Posted By RichC on June 12, 2010
In following up on the teen sailor Abby Sunderland, I’m including a post from her blog — a note from her parents confirming her rescue onto a French fishing vessel. They thanked all those involved in their daughter’s rescue and in coming to her aid so quickly. Although I flip-flop on expecting someone to risk their life to rescue distressed recreational sailors, in the end I’m glad they are willing to do so. Now paying for it, that’s another discussion — who should pay?
Saturday, June 12, 2010
Abby was safely transferred to the French fishing vessel Ile de la Reunion in the early hours of our morning. Fortunately, the weather had calmed down enough that a dinghy was able to be dispatched for Abby to climb into and to bring her close to the 100′ steel vessel.We were able to speak to Abby very briefly once the transfer was complete. She sounded tired but good. She had a good sense of humor but was clearly in the early stages of coming to grips with everything.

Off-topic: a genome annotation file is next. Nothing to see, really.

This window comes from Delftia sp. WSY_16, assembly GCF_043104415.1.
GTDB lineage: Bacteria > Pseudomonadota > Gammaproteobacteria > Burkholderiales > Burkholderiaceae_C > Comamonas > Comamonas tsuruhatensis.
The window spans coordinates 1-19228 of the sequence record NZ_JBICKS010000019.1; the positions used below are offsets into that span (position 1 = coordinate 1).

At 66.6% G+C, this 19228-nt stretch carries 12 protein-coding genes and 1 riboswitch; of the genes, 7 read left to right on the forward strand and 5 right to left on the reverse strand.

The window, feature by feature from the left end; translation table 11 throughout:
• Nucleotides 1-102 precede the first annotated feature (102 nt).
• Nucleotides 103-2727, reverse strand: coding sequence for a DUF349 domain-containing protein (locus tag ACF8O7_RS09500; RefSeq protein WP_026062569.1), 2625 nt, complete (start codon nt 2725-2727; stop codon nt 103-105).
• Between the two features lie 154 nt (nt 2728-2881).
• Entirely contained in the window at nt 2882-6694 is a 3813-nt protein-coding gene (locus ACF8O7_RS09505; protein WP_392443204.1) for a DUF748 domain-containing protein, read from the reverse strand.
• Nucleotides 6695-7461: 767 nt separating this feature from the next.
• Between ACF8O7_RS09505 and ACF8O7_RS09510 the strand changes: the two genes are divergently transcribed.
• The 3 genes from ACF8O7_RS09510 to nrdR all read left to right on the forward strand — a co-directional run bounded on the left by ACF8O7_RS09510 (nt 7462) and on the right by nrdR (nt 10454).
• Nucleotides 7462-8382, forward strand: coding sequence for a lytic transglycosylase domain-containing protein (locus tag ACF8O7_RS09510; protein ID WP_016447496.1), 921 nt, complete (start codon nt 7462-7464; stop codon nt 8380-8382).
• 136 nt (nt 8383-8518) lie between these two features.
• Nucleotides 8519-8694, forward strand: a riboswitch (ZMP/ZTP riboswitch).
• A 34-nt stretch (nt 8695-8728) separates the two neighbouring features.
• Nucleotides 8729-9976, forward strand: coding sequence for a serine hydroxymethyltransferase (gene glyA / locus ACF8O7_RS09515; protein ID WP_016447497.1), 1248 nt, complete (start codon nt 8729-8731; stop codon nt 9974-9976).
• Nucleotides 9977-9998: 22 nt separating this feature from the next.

We don’t have much more info at this time. The Australian Maritime Safety Authority’s Rescue Coordination Center is working with other ships in the area to determine another transfer to a vessel that will either bring her north of Mauritius to the island of La Reunion or east to Perth, Australia. Either way, it will likely be several weeks before Abby is back home in California.—
We would like to give our immeasurable thanks to all of those involved in Abby’s successful rescue. Especially to the authorities, both national and international, that have worked together to successfully conduct this rescue. These include MAMSA RCC Australia, Maritime RCC La Reunion, Qantas, WA Police, Fire and Emergency Services Authority of Western Australia, Defence and the three ships which are responding. Their professionalism and the great value that they placed on Abby’s life has been a gift to us that we can never repay. Thank you for caring for our daughter as if she were your own, for answering all of our many questions cheerfully and completely and for going above and beyond our wildest expectations to keep Abby safe.
We are not certain what will happen to Wild Eyes at this time. It is highly unlikely that she will be able to be saved. As we told Abby this morning, she is the most valuable piece of ‘equipment’ on that boat. The loss of Wild Eyes will be felt deeply by Abby who poured so much blood, sweat and tears into her and who has been, in a sense, one with her for many months now.
Godspeed Abby as you make your way home! We love you!!!
Mom, Dad, kids and the rest of Team Abby